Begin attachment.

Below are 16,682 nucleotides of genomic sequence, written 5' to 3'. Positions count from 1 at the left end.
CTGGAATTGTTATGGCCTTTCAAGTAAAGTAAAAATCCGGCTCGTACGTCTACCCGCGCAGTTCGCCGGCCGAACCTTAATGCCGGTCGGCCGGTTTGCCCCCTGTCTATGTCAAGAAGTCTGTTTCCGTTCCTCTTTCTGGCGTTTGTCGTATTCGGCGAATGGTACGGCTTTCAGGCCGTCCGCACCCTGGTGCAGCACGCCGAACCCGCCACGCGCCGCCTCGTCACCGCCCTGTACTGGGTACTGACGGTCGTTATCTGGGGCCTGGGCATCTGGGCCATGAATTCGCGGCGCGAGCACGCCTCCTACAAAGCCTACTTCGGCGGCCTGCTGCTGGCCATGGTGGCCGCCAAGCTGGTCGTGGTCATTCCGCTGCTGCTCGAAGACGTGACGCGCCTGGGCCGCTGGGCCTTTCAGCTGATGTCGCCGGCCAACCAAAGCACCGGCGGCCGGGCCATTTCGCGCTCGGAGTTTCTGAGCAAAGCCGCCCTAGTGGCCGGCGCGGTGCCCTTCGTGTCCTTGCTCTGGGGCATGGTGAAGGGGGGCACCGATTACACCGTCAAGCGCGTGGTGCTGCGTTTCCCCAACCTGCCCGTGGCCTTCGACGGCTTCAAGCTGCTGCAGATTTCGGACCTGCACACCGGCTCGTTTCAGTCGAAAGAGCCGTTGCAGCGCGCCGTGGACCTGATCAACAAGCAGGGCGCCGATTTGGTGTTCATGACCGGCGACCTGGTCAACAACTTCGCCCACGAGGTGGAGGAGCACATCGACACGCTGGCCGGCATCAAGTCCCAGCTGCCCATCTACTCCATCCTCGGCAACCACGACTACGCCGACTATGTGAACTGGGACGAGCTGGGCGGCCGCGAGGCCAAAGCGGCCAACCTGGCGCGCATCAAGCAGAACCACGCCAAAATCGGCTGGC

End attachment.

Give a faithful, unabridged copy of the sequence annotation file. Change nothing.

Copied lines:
Below are 16,682 nucleotides of genomic sequence, written 5' to 3'. Positions count from 1 at the left end.
CTGGAATTGTTATGGCCTTTCAAGTAAAGTAAAAATCCGGCTCGTACGTCTACCCGCGCAGTTCGCCGGCCGAACCTTAATGCCGGTCGGCCGGTTTGCCCCCTGTCTATGTCAAGAAGTCTGTTTCCGTTCCTCTTTCTGGCGTTTGTCGTATTCGGCGAATGGTACGGCTTTCAGGCCGTCCGCACCCTGGTGCAGCACGCCGAACCCGCCACGCGCCGCCTCGTCACCGCCCTGTACTGGGTACTGACGGTCGTTATCTGGGGCCTGGGCATCTGGGCCATGAATTCGCGGCGCGAGCACGCCTCCTACAAAGCCTACTTCGGCGGCCTGCTGCTGGCCATGGTGGCCGCCAAGCTGGTCGTGGTCATTCCGCTGCTGCTCGAAGACGTGACGCGCCTGGGCCGCTGGGCCTTTCAGCTGATGTCGCCGGCCAACCAAAGCACCGGCGGCCGGGCCATTTCGCGCTCGGAGTTTCTGAGCAAAGCCGCCCTAGTGGCCGGCGCGGTGCCCTTCGTGTCCTTGCTCTGGGGCATGGTGAAGGGGGGCACCGATTACACCGTCAAGCGCGTGGTGCTGCGTTTCCCCAACCTGCCCGTGGCCTTCGACGGCTTCAAGCTGCTGCAGATTTCGGACCTGCACACCGGCTCGTTTCAGTCGAAAGAGCCGTTGCAGCGCGCCGTGGACCTGATCAACAAGCAGGGCGCCGATTTGGTGTTCATGACCGGCGACCTGGTCAACAACTTCGCCCACGAGGTGGAGGAGCACATCGACACGCTGGCCGGCATCAAGTCCCAGCTGCCCATCTACTCCATCCTCGGCAACCACGACTACGCCGACTATGTGAACTGGGACGAGCTGGGCGGCCGCGAGGCCAAAGCGGCCAACCTGGCGCGCATCAAGCAGAACCACGCCAAAATCGGCTGGC